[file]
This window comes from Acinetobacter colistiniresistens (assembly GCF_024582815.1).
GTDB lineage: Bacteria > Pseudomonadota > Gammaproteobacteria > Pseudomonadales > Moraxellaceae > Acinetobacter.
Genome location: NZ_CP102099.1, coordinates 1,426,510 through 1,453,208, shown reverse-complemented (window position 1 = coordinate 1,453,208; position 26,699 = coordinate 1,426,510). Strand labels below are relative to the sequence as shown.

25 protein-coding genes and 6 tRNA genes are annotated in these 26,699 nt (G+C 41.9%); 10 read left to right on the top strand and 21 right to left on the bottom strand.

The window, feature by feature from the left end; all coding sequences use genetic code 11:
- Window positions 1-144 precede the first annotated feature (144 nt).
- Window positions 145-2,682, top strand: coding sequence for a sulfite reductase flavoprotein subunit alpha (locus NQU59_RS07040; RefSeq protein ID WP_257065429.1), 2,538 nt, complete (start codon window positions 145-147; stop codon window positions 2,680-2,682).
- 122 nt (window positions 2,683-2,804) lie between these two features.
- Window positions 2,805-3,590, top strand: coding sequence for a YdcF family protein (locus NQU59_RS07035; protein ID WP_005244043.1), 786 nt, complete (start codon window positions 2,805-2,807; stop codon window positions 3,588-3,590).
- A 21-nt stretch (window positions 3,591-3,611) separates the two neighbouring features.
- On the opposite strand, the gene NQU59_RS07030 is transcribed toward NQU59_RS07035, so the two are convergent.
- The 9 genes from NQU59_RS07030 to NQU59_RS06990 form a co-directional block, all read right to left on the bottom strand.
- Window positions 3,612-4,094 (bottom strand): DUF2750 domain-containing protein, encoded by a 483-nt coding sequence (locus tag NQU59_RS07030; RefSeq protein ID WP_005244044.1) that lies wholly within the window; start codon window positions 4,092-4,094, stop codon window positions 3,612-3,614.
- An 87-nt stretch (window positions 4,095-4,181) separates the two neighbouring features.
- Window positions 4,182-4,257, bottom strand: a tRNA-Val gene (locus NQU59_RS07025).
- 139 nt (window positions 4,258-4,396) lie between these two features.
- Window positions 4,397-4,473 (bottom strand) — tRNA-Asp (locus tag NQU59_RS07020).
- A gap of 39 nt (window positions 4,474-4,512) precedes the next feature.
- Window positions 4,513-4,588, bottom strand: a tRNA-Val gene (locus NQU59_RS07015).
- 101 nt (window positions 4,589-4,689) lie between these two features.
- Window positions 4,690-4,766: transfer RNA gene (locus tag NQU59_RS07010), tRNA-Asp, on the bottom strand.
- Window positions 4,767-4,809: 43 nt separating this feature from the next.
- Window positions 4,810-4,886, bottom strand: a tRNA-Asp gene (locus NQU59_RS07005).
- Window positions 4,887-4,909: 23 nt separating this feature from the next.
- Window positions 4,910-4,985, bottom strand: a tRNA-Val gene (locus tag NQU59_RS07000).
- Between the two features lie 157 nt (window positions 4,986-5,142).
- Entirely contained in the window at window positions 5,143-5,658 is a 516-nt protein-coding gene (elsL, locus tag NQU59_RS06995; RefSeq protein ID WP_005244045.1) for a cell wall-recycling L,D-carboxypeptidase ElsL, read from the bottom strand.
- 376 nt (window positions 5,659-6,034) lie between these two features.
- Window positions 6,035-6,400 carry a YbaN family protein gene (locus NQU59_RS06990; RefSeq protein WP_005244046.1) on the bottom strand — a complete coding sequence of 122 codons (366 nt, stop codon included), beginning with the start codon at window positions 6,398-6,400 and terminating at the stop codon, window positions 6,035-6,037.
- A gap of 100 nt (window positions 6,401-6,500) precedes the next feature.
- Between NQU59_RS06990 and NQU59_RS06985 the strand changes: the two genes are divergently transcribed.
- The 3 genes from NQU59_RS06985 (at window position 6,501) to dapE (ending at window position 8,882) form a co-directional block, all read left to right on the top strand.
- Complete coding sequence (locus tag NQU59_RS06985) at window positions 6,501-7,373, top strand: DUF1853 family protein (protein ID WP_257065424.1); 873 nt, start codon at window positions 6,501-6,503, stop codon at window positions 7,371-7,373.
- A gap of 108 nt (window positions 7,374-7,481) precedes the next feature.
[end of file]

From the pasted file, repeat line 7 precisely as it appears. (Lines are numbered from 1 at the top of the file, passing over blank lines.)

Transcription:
- Window positions 145-2,682, top strand: coding sequence for a sulfite reductase flavoprotein subunit alpha (locus NQU59_RS07040; RefSeq protein ID WP_257065429.1), 2,538 nt, complete (start codon window positions 145-147; stop codon window positions 2,680-2,682).